April 2011 Archives

April 25, 2011

IMH Financial Corporation Planning a $50 Million Recapitalization Loan and Shareholder Tender Offer

According to IMH Financial Corporation's latest SEC filing, the company entered into a funding commitment letter with NWRA Ventures I, LLC on April 20, 2011 to obtain a $50 million loan from MWRA for a period of five years at a rate of 17% per year. Under the terms of the arrangement, Shane Albers will resign from the company and receive a $550,000 severance payment, a renewable $20,000 per month "transitional consulting" fee and more than $200,000 in expense reimbursements.

In addition, IMH reported that NWRA plans to submit a cash tender offer to purchase up to $10 million worth of Class B or Class C shares from IMH stockholders. According to the SEC filing, the offer price is expected to be at "a substantial discount to the current book value per share of our common stock."

Following completion of the loan closing, the company also intends to offer existing investors the opportunity to purchase an aggregate of $10 million of convertible notes.

For more information:

April 17, 2011

Investor Sues Ameritas Over Recommendation to Use Real Estate Loans to Invest in Private Placements

home loan.jpgOur law firm recently filed a securities arbitration claim before the Financial Industry Regulatory Authority (FINRA) on behalf of a Northern California woman who was encouraged by her investment advisor at Ameritas Investment Corporation to take out real estate loans so that she could invest in the IMH Secured Loan Fund, a private placement that was exempt from Federal securities registration requirements. The mistaken assumption in many of these cases is that the high yield offered by the investment can be used to pay the mortgage. Unfortunately for our client, a few months after she made her investment, the fund stopped making interest payments and accepting liquidation requests from investors.

As our client's case illustrates, using a home loan to make investments is usually a bad idea and, when the investment is a speculative private placement that cannot be publicly traded or easily liquidated, it is never a good idea. [Click here for more information about private placements.] This isn't the first time that Ameritas has run into trouble for inducing customers to take out additional mortgages and home equity loans to invest. In August 2009, FINRA fined Ameritas $100,000 for failing to adequately supervise a broker who used misleading financial plans to recommend that customers refinance their homes or take out home equity loans to pay for the purchase of securities. FINRA fined the broker $60,000 and suspended her for 60 months.

When it comes to investing in securities, always invest within your means and never bet the farm.

Related Blog Posting:

Even for Accredited Investors, Stockbroker Recommendations to Buy Private Placements Are Subject to the Suitability Rule

April 15, 2011

IMH Financial Corporation's Latest SEC Filing Reflects a 73% Decline in Value

Thumbnail image for cards.jpg Although there is no news to report regarding the proposed IPO from IMH Financial Corporation, the company did file a new Form 10-K with the Securities and Exchange Commission (SEC) today. According to the SEC filing, the book value for IMH Financial Corporation shares (as of December 31, 2010) was $11.98 per share, which represents a 20% decrease from the company's previously reported book value of $15.05 per share.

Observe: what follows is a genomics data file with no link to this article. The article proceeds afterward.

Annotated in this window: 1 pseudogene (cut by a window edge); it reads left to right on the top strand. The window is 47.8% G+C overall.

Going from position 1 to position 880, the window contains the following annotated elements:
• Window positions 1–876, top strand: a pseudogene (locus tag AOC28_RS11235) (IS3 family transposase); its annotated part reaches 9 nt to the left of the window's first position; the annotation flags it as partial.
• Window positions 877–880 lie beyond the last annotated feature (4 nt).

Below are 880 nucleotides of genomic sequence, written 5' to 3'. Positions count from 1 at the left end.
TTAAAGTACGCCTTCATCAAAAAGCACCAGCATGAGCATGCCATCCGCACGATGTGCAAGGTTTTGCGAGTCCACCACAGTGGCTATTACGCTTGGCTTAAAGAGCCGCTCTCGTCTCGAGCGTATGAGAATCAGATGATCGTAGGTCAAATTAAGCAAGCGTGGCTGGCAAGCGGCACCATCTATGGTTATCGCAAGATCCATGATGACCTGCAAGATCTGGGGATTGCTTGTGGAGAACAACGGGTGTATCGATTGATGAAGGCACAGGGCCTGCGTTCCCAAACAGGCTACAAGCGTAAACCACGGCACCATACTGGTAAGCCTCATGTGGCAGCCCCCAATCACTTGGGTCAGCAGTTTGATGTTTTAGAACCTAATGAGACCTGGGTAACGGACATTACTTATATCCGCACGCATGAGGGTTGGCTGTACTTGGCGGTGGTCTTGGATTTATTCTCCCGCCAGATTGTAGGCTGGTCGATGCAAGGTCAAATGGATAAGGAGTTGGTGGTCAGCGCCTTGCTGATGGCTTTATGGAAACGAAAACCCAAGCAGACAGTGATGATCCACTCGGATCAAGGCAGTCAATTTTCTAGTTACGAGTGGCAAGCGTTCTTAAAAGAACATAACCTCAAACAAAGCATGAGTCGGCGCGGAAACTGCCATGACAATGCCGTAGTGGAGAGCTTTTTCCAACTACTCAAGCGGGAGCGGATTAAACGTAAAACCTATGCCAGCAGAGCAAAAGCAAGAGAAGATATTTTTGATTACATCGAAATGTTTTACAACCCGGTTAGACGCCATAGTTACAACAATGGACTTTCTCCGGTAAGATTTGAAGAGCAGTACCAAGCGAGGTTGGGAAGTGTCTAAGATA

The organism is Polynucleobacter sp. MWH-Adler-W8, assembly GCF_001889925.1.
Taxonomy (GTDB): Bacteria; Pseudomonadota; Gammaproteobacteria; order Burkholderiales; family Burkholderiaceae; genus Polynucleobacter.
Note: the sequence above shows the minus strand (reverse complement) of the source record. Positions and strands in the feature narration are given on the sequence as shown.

Under IMH's new valuation, a $100,00 investment in IMH is now worth approximately $26,397, which gives new meaning to the company's motto:

Don't lose the money

Since IMH Financial Corporation stock is not publicly traded, investors are unable to sell their stock at any price.

Customers who purchased IMH Secured Loan Fund units through a securities broker may be able to recover damages by pursuing an arbitration claim before the Financial Industry Regulatory Authority (FINRA).

Related Entry:

Investor Sues Ameriprise Over Recommendation to Use Real Estate Loans to Invest in Private Placements

April 7, 2011

SEC Files Securities Fraud Lawsuit Against Southern California Wealth Manager

Thumbnail image for Thumbnail image for sec crest.bin.jpgToday, the Securities and Exchange Commission (SEC) announced the filing of a civil securities fraud lawsuit against Southern California wealth advisory firm MAM Wealth Management, LLC (MAM), MAMW Real Estate General Partner, LLC (MAMW), Alex Martinez and Ralph Sanchez. The action alleges securities fraud in connection with client investments of $10.3 million in a risky real estate investment. According to the complaint, from 2007 through 2009, Martinez and Sanchez advised 50 of their clients to invest in MAM Wealth Management Real Estate Fund, LLC (MAM Fund) and misrepresented that the MAM Fund was a safe and liquid investment with 9% annual earnings. Martinez and Sanchez are alleged to have used their discretionary authority over their clients' accounts to invest in the MAM Fund despite its unsuitability for their conservative investment goals. Many of these client accounts were retirement accounts and the MAM fund was unsuitable for clients who were unable to accept the risk of losing their entire investment. According to the SEC, the defendants caused the MAM Fund to use client funds to make risky mortgage loans. In its action, the SEC seeks permanent injunctions, disgorgement of ill-gotten gains plus prejudgment interest, and monetary penalties.